A recent post linked to an article which discussed the upcoming cost-of-living-adjustment (COLA) which the Social Security Administration will apply to retiree benefits in January 2014. The article was negative in nature in that it implied that seniors’ benefits have not kept paced with inflation.
In theory, a COLA is supposed to adjust benefits so as to maintain a constant purchasing power. When prices rise, benefits increase; when prices fall (i.e. deflation) benefits should decrease. That is not exactly how the SSA does things. If there is an increase in the CPI, benefits are adjusted by that percent increase. If the index registers a decrease, benefits remain constant—as what happened in 2010 and 2011. This is not done for economic reasons; but rather political. No politician wants to be seen as cutting a constituent’s benefits, no matter how much economic sense it makes.
Yet when you look at more closely you will see that seniors have fared better than what the article suggests.
The table above compares the benefits based on the SSA’s methodology and what they would be if they were adjusted down if there was deflation. The benefits in 2009 represent a hypothetical retiree’s monthly benefits of $1,000 ($12,000 annual).
The first column shows the Consumer Price Index—Workers (CPI-W) for the past five years. The index used by SSA is the average value of the three months of the third quarter of the calendar year. It calculates the percent change in prices from the previous year’s average. That average—i.e. COLA—is then applied to the following January’s benefits (column 2, % Chg CPI). The third column—COLA—is the official COLA used by SSA.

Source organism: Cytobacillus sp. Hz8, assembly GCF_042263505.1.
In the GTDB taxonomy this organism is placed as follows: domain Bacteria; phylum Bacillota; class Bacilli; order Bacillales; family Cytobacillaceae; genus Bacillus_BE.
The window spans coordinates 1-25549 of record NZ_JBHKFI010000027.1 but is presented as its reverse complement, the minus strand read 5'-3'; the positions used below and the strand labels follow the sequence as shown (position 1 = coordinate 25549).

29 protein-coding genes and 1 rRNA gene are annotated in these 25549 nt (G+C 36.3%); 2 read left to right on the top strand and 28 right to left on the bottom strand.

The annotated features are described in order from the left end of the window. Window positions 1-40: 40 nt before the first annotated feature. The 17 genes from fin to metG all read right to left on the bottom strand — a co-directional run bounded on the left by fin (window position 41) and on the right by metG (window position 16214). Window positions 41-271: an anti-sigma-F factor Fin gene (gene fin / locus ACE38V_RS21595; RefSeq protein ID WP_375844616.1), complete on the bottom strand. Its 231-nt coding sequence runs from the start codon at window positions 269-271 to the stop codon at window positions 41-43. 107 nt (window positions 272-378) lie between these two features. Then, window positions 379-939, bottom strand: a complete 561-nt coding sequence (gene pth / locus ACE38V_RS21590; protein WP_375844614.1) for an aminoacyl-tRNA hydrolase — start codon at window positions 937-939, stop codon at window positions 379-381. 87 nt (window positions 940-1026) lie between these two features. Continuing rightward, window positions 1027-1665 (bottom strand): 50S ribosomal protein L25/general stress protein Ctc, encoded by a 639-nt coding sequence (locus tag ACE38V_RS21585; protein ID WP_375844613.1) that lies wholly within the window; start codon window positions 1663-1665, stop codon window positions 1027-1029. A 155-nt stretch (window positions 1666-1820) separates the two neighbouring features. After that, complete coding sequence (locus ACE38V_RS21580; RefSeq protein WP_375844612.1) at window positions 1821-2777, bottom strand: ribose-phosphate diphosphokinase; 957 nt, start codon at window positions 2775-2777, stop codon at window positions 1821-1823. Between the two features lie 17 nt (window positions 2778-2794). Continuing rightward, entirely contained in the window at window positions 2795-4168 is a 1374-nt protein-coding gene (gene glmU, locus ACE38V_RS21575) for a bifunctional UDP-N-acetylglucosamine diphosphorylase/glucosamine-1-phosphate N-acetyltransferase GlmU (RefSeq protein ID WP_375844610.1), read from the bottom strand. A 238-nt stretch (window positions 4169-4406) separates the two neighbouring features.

Retirees did not receive COLAs in 2010 and 2011, so their monthly benefits remained at $1,000. They received 3.6 percent increase in 2012 and 1.7 percent in 2013. The reason the COLA was zero in 2011, despite the 1.5 increase in the index, is the way SSA makes it calculation. The previous high of the index was 215.1 in 2009. Until the index exceeds the previous high, the COLA is zero. The next time the index exceeded the 2009 high was in 2012. The base year used to calculate the percent change was 215.1. The 2011 index (213.9) was used to calculate the year-to-year percent change for 2012.
If the SSA adjusted benefits by the year-to-year movement, benefits would have fallen in 2010 to $979. In 2011, due to the 1.5 percent increase, benefits would have increased by $15 to $994 a month. By 2013, the monthly benefits would be $6 below what the hypothetical retiree actually received.
This hypothetical retiree is better off, despite not receiving a COLA in 2010 and 2011. Though the advantage is only $468 over the past four years, it does make a difference for the federal government as a whole. In 2012 39.2 million Americans received Social Security. Using the average savings, the federal government paid out about $18 billion more in benefits then they would have had benefits been adjusted up and down by the true movement in prices.